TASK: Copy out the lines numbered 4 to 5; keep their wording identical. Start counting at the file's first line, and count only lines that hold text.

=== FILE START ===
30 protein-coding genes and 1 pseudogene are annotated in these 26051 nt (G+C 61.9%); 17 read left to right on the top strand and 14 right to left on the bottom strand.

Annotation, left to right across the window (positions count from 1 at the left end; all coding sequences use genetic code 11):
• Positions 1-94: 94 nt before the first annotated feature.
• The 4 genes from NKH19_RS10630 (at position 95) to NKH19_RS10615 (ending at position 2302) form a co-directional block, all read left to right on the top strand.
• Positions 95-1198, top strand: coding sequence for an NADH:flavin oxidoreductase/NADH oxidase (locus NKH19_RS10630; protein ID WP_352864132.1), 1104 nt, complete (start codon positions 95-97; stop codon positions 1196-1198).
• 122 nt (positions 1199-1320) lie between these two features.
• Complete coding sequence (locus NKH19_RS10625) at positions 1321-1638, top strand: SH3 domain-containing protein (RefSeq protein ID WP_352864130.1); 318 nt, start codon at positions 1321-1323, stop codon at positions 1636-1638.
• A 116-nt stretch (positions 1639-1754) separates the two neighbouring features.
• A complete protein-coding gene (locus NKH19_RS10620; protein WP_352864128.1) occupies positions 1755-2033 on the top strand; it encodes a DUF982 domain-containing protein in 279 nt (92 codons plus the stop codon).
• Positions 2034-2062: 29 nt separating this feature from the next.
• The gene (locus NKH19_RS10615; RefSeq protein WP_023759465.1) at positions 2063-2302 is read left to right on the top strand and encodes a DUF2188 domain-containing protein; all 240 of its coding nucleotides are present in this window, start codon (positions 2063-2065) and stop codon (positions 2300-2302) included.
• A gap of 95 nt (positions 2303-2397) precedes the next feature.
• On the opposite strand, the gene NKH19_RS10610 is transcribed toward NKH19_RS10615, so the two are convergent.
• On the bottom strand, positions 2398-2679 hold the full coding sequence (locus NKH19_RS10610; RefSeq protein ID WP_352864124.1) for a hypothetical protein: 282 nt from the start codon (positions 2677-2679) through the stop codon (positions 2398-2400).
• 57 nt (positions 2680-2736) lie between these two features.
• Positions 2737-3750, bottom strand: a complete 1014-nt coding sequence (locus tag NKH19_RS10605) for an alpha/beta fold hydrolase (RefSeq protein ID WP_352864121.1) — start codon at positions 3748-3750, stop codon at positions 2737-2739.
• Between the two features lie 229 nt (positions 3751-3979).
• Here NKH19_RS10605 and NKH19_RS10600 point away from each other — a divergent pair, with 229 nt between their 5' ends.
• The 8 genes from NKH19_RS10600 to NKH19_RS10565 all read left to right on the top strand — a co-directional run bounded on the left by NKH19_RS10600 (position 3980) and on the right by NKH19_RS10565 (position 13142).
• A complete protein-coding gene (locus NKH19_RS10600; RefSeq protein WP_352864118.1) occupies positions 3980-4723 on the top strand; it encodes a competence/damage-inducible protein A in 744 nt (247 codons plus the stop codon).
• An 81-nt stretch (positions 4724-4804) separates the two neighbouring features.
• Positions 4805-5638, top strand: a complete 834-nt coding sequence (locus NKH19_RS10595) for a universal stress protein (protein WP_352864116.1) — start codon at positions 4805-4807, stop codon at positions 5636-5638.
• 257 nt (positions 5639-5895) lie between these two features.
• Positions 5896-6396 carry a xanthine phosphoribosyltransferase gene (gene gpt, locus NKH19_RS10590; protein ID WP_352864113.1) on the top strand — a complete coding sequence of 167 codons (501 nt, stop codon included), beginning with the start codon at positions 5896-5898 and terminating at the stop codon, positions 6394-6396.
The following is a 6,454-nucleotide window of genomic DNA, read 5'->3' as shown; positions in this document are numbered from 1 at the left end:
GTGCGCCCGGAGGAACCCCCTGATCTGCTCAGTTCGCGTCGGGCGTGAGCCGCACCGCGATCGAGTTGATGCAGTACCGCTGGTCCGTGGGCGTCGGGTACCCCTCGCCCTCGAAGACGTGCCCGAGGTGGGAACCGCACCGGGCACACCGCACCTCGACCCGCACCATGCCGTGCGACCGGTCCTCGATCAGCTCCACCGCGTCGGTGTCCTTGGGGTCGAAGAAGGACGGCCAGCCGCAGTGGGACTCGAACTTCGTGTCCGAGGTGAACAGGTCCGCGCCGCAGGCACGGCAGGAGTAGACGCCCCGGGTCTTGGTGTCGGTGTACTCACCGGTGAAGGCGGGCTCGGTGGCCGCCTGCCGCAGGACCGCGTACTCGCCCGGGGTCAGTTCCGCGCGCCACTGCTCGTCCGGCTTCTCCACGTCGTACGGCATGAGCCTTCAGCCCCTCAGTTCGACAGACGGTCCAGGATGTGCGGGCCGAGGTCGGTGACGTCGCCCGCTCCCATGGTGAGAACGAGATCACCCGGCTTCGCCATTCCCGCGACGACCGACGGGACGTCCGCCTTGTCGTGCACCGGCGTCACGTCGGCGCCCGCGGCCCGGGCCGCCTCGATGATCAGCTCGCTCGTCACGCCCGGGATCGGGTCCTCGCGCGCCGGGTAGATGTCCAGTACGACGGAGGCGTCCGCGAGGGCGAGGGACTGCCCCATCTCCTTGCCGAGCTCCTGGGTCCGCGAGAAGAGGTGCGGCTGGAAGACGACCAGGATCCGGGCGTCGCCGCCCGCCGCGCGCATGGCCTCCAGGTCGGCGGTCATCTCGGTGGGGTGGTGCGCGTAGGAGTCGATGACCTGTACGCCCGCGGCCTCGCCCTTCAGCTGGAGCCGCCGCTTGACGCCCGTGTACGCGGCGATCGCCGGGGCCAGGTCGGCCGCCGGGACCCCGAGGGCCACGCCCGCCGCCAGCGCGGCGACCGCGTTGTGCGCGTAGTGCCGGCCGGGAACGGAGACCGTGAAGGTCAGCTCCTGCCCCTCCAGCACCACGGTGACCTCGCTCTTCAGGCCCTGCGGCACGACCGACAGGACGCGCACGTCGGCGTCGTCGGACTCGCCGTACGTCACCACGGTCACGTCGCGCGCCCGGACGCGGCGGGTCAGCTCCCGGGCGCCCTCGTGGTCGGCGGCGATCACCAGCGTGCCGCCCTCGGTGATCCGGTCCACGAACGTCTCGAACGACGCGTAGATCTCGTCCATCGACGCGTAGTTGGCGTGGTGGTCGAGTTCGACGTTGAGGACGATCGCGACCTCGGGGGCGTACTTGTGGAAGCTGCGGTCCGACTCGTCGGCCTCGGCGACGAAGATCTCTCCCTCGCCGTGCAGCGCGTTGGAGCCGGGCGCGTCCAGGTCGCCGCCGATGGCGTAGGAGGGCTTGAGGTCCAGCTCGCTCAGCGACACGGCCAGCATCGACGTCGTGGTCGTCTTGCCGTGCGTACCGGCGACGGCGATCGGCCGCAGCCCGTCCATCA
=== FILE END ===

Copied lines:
• The 4 genes from NKH19_RS10630 (at position 95) to NKH19_RS10615 (ending at position 2302) form a co-directional block, all read left to right on the top strand.
• Positions 95-1198, top strand: coding sequence for an NADH:flavin oxidoreductase/NADH oxidase (locus NKH19_RS10630; protein ID WP_352864132.1), 1104 nt, complete (start codon positions 95-97; stop codon positions 1196-1198).